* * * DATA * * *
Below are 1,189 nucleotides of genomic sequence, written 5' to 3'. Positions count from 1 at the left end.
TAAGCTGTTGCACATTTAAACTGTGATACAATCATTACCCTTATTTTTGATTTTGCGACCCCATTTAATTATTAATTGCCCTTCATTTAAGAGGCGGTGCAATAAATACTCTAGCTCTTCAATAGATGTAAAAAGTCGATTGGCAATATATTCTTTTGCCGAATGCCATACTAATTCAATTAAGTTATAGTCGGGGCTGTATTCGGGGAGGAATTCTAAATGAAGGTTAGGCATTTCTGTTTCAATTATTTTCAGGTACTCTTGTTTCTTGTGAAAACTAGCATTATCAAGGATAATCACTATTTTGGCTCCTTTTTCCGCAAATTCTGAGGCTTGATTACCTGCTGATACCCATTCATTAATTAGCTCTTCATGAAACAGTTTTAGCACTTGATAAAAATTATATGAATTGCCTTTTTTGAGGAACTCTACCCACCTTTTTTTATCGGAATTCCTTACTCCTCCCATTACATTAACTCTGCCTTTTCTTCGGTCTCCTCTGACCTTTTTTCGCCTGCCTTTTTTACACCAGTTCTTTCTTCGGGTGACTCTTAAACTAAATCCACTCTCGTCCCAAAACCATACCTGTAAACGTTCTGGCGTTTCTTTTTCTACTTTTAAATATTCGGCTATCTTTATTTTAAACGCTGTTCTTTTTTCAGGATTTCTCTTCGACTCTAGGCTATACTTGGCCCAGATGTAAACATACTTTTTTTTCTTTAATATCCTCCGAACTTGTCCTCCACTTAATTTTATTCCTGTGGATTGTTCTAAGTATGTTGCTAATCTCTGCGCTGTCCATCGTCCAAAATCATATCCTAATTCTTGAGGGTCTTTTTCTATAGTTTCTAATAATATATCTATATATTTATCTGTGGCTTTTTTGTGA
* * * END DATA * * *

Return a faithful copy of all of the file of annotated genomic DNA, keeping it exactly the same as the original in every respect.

Below are 1,189 nucleotides of genomic sequence, written 5' to 3'. Positions count from 1 at the left end.
TAAGCTGTTGCACATTTAAACTGTGATACAATCATTACCCTTATTTTTGATTTTGCGACCCCATTTAATTATTAATTGCCCTTCATTTAAGAGGCGGTGCAATAAATACTCTAGCTCTTCAATAGATGTAAAAAGTCGATTGGCAATATATTCTTTTGCCGAATGCCATACTAATTCAATTAAGTTATAGTCGGGGCTGTATTCGGGGAGGAATTCTAAATGAAGGTTAGGCATTTCTGTTTCAATTATTTTCAGGTACTCTTGTTTCTTGTGAAAACTAGCATTATCAAGGATAATCACTATTTTGGCTCCTTTTTCCGCAAATTCTGAGGCTTGATTACCTGCTGATACCCATTCATTAATTAGCTCTTCATGAAACAGTTTTAGCACTTGATAAAAATTATATGAATTGCCTTTTTTGAGGAACTCTACCCACCTTTTTTTATCGGAATTCCTTACTCCTCCCATTACATTAACTCTGCCTTTTCTTCGGTCTCCTCTGACCTTTTTTCGCCTGCCTTTTTTACACCAGTTCTTTCTTCGGGTGACTCTTAAACTAAATCCACTCTCGTCCCAAAACCATACCTGTAAACGTTCTGGCGTTTCTTTTTCTACTTTTAAATATTCGGCTATCTTTATTTTAAACGCTGTTCTTTTTTCAGGATTTCTCTTCGACTCTAGGCTATACTTGGCCCAGATGTAAACATACTTTTTTTTCTTTAATATCCTCCGAACTTGTCCTCCACTTAATTTTATTCCTGTGGATTGTTCTAAGTATGTTGCTAATCTCTGCGCTGTCCATCGTCCAAAATCATATCCTAATTCTTGAGGGTCTTTTTCTATAGTTTCTAATAATATATCTATATATTTATCTGTGGCTTTTTTGTGA